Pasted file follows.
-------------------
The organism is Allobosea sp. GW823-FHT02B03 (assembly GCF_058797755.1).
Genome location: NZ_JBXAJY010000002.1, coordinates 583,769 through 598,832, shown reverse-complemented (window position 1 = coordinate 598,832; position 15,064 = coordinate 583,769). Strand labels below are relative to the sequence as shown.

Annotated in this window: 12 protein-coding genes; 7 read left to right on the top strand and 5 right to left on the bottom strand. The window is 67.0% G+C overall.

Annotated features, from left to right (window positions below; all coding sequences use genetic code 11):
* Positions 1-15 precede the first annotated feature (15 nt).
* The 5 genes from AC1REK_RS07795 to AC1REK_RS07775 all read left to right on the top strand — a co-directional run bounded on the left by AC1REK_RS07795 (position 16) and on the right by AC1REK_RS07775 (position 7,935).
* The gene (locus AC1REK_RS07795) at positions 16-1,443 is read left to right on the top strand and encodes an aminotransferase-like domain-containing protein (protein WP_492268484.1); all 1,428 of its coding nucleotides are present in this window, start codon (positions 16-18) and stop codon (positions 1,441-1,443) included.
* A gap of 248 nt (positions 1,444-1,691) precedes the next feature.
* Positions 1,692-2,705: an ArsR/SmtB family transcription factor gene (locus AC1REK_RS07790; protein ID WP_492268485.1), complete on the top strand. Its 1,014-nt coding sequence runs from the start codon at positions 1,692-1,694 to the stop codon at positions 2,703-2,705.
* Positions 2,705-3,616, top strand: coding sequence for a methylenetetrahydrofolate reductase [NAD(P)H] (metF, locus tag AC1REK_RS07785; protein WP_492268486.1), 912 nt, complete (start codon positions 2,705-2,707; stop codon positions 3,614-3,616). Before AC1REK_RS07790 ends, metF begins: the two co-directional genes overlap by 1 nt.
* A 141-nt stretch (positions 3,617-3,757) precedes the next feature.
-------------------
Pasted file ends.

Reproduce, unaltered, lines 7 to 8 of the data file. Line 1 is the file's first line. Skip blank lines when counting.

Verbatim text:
* The gene (locus AC1REK_RS07795) at positions 16-1,443 is read left to right on the top strand and encodes an aminotransferase-like domain-containing protein (protein WP_492268484.1); all 1,428 of its coding nucleotides are present in this window, start codon (positions 16-18) and stop codon (positions 1,441-1,443) included.
* A gap of 248 nt (positions 1,444-1,691) precedes the next feature.